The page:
with Chancellor Shepard:
Social Change and Development
December 13, 2001
Main concern understaffed, not enough faculty, too many courses, not enough teachers.
Several innovative programs were dropped including the January interim session, freshman, intermediate, and senior seminars.
Lack of resources.
Interdisciplinary is great but there is also a perpetual war between interdisciplinary and disciplinary programs.
How do you merge programs (history, social change and development and others)?
How can we have fewer meetings?
Key is interdisciplinary programs will die without more resources.
As a university we should reward interdisciplinary faculty.
Social Change and Development has committed to promoting scholarship we are better published than anywhere on campus.
Current workload is too much, so we can’t have much-needed stimulating conversation.
There does not need to be a war between interdisciplinary and disciplinary programs.
Most faculty have to contribute to interdisciplinarity but are overloaded.
Take best of each disciplinary and interdisciplinary and get an exchange going.
We have an overwhelming commitment to our own discipline but to bring faculty together to form curriculum to vulcanize is very difficult.
Cooperation between the 3 units is no longer the case.
For a campus of our size it is manageable to reform curriculum to make it more manageable so there is no competing (requires cooperation between faculty, administration and all).
Interdisciplinarity is a theme the issue is how we implement it.
Social Change and Development contributes to general education program the most, and is rather hard to do.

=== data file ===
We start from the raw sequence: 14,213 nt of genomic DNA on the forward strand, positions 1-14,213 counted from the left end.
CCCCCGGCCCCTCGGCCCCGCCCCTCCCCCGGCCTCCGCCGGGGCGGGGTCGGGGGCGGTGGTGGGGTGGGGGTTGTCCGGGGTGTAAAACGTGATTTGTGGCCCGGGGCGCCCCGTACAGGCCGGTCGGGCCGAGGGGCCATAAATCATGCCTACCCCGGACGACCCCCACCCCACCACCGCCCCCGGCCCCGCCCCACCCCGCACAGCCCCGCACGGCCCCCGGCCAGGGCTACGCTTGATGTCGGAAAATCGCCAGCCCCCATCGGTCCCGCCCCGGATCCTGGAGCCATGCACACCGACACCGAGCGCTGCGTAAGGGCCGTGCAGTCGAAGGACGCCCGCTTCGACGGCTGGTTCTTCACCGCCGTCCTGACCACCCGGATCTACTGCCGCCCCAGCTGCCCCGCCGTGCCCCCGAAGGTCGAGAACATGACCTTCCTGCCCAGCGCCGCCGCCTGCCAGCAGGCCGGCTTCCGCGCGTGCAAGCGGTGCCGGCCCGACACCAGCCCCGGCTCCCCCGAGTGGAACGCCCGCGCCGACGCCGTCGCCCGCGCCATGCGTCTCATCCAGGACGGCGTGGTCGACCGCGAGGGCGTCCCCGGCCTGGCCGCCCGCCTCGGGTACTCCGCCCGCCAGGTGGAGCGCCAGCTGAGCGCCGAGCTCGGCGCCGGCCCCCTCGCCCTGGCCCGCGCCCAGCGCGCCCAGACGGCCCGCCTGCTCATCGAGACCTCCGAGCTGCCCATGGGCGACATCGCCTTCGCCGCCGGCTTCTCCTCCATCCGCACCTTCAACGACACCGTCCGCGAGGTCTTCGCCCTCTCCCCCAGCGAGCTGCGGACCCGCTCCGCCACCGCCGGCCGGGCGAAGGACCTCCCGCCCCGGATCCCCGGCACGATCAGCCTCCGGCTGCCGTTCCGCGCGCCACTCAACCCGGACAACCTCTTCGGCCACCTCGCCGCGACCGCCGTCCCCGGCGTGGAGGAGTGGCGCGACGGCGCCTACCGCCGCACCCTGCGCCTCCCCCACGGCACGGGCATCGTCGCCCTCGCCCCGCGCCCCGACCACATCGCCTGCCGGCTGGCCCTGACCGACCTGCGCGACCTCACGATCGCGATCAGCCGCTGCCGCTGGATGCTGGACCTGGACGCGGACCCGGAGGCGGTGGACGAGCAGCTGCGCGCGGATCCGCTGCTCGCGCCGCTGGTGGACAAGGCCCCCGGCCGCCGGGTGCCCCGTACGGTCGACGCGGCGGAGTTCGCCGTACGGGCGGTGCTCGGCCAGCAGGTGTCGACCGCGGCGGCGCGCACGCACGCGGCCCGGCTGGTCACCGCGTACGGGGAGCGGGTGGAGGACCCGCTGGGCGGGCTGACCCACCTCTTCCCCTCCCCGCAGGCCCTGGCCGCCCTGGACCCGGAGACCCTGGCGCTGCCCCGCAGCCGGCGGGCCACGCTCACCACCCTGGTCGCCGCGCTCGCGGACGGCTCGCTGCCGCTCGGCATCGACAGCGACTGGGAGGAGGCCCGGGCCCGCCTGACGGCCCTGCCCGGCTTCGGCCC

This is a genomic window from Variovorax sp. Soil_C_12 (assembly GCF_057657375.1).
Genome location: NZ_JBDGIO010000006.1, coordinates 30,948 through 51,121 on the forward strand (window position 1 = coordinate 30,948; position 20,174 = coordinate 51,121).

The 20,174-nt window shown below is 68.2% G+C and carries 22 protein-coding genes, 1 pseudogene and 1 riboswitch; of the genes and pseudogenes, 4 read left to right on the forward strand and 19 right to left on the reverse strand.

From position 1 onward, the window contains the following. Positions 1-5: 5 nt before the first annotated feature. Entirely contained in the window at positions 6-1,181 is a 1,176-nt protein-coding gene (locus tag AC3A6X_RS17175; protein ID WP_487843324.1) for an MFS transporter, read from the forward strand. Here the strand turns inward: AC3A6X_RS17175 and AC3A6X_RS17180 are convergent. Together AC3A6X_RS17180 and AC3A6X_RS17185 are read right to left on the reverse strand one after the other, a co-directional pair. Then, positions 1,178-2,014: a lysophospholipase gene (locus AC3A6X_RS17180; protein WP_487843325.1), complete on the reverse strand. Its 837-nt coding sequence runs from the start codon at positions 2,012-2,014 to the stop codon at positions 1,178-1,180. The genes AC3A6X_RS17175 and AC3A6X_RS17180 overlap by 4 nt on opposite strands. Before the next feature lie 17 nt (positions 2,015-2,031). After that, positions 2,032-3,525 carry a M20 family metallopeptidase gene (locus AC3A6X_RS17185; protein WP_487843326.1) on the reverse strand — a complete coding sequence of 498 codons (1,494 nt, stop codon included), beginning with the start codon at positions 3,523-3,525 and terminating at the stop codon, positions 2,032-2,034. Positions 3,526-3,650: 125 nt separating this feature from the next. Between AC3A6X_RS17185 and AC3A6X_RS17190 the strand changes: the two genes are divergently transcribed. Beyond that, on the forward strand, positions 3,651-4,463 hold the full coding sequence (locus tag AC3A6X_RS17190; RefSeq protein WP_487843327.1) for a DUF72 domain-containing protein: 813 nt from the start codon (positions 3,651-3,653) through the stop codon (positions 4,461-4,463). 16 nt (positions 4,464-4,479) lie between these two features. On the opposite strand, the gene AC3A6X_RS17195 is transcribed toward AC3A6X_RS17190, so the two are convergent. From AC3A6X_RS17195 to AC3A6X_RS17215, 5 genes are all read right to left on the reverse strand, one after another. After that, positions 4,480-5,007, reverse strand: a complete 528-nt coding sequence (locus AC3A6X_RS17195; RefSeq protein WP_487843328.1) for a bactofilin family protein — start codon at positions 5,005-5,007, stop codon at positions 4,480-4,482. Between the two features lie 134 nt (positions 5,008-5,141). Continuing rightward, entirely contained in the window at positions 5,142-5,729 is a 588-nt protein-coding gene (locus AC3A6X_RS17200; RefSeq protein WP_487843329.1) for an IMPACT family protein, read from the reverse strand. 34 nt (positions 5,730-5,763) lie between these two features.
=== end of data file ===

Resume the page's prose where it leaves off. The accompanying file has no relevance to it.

Humanistic Studies, Urban and Regional Studies, and Social Change and Development have large classes the rest of the university doesn’t understand
We do a lot of general education classes are we are heavily invested in them which is good for recruitment.
International education the office and program is very disbursed and not very well coordinated. Although it is not an impossible task, we don’t do anything about it.
General Education has not been looked at recently, since the mid ‘80s we need to look at it.
The problem of local culture is not necessarily true we have to work on this, not the students.
The university’s responsibility to the students includes faculty, administration, all of us.
Asking faculty to educate local culture is not necessarily the answer (we are already over-extended).
Need more of our students in overseas programs when they return they are more dedicated and focused.
Make expectations clear to students they will be more interested and excited.
Need a meeting with Women’s Studies.
Need a meeting with Humanistic Studies.
The Women’s Center was lost we need it back it was a meeting place for students the Director did programming.
Gender equity issue is both a UW System and campus issue both reports down (one by UW System and one by our campus are on the Web).
Community atmosphere and spousal jobs are both considerations when facing the issue of retaining women faculty.
Creating connections and communication regarding gender issue.
We have faculty who commit great amounts of time and degree of engagement to our program, gender issues and retention issues we treasure and appreciate them
If we have the resources we should grow.
Keep the programs we do have don’t put resources in “more” programs.
International education from an administrative standpoint is in good shape more coordination in the faculty support area needed.
Increase student population.
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